The term “fit” is likely one of the most overused in the college admissions process (up there with “holistic”). But hey, it’s a word that’s trying to capture a really essential part of your college search: identifying institutions that align with the kind of educational environment where you will succeed academically and thrive socially. A college or university will likely be a good fit if it offers a set of experiences that satisfy your expectations for your 4+ years there. Essentially, will you be happy there? Before we outline how we assess fit, two important disclaimers from my former-college-counselor perspective:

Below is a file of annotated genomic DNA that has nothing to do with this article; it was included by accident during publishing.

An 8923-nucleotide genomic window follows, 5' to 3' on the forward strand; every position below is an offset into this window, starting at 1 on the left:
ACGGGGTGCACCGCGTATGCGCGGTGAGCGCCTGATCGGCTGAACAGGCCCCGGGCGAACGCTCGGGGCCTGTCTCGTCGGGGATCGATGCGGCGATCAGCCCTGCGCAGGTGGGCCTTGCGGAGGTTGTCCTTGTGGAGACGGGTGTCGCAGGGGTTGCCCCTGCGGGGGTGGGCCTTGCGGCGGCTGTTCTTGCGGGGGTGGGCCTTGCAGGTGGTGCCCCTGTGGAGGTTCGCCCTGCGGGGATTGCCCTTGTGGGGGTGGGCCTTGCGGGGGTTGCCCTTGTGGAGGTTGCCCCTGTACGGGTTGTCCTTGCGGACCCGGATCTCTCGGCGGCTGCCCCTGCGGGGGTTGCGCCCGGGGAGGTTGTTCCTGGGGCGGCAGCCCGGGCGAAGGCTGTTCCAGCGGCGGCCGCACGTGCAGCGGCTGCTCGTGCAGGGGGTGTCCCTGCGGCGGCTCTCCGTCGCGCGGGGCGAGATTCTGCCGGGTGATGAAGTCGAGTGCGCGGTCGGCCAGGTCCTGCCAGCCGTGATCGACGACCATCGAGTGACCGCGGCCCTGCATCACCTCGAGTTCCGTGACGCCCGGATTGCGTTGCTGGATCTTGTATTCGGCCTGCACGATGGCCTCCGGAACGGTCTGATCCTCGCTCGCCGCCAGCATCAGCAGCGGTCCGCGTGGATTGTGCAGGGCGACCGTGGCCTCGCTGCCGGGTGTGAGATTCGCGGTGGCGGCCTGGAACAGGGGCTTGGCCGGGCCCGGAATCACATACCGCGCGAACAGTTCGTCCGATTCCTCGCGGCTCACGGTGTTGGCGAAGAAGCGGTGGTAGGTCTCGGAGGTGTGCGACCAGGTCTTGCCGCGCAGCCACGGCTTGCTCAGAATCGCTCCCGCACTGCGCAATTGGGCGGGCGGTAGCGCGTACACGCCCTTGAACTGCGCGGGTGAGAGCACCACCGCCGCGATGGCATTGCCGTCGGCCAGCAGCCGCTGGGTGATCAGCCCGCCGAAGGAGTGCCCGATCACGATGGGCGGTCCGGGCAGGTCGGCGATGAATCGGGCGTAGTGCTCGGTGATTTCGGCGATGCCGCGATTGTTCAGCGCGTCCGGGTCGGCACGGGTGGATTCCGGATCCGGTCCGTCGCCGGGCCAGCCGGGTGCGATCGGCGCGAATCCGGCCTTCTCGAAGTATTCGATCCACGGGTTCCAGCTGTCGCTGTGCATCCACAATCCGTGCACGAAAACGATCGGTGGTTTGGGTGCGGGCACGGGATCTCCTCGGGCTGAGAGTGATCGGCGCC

1. There are many, many colleges that can/will be a good fit for you. Finding the right “fit” does not mean you identify a single college that can make all your dreams come true. It means you have a sense of the qualities against which you will measure potential institutions.
2. Fit is but one major part of your college list-making process! Admissibility and affordability are important, too. But duh, you know this because obvs you’re my biggest fan and you’ve read all my past blogs.
As with many research-based endeavors, we can use some of our five “W” essential questions to gauge whether a potential college aligns with what we’re seeking for our college experience.
Two pieces to this: 1) how many students are enrolled? and 2) what is their community like?